What does it mean to say an deductive argument is valid?
To say a deductive argument is "valid" means that if all of the premisses are true, then the conclusion must be true. This may also be expressed by saying the truth of the premisses (all of them together) necessitates the truth of the conclusion. Two more ways of saying the same thing are "The premisses imply the conclusion." or "The premisses entail the conclusion."
The concept of "validity" is the central concept of deductive logic.
Notice first of all that it refers to a property of arguments, not statements. Thus a premise or a conclusion is not said to be "valid" or "invalid," but "true" or "false."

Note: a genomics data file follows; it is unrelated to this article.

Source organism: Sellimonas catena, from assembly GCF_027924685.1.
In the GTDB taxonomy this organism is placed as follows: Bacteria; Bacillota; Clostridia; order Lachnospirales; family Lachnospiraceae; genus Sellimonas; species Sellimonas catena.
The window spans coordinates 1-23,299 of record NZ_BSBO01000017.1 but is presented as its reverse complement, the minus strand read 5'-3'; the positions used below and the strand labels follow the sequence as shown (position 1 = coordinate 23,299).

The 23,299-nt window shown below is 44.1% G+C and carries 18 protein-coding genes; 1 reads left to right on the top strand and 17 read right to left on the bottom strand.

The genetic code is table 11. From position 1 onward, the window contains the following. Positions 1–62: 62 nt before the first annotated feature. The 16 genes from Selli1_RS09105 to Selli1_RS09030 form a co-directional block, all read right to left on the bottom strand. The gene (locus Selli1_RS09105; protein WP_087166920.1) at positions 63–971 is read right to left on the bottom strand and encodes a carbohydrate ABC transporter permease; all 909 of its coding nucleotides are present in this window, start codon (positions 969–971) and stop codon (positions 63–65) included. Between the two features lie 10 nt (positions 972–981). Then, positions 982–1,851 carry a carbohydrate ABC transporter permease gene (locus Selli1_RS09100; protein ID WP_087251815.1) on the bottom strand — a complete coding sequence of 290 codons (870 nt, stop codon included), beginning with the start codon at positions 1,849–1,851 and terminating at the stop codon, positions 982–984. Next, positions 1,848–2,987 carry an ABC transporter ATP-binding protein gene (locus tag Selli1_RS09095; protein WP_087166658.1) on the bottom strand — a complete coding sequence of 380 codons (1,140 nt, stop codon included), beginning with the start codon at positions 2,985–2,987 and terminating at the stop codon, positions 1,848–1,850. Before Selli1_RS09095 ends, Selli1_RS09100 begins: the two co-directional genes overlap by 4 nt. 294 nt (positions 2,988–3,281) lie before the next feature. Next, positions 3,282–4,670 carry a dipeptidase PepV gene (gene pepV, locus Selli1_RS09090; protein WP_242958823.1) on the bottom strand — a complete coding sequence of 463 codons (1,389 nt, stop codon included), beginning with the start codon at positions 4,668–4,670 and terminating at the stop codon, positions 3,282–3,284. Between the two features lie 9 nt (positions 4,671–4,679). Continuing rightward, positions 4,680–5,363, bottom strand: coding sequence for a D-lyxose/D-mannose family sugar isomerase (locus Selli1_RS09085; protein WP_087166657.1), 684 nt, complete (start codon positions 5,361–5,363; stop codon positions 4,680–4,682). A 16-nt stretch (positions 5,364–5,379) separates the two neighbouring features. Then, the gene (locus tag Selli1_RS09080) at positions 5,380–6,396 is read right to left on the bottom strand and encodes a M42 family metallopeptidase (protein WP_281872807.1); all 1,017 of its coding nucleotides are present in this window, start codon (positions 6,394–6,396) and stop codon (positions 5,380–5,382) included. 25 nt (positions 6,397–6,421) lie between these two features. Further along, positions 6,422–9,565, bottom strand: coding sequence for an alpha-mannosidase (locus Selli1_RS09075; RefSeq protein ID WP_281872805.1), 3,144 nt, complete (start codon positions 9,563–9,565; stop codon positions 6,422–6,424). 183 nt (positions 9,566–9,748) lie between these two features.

Nor is validity to be identified with the property of an argument having a true conclusion. Valid arguments may have false conclusions. This is so because saying that the truth of the premises necessitates the truth of the conclusion amounts to saying that if the premises are true, then the conclusion cannot be otherwise than true. The emphasis here is on the "if"; no claim that the premises are in fact true is made in claiming that an argument is valid. All that is claimed is that the conclusion necessarily follows from the premises, or in other words that should the premises turn out to be all true, then the conclusion would have to be true.
Another way to put this is that it is impossible for a valid argument to have all true premises and a false conclusion. If it can be shown that an argument does have all true premises and a false conclusion, then, ipso facto it is invalid.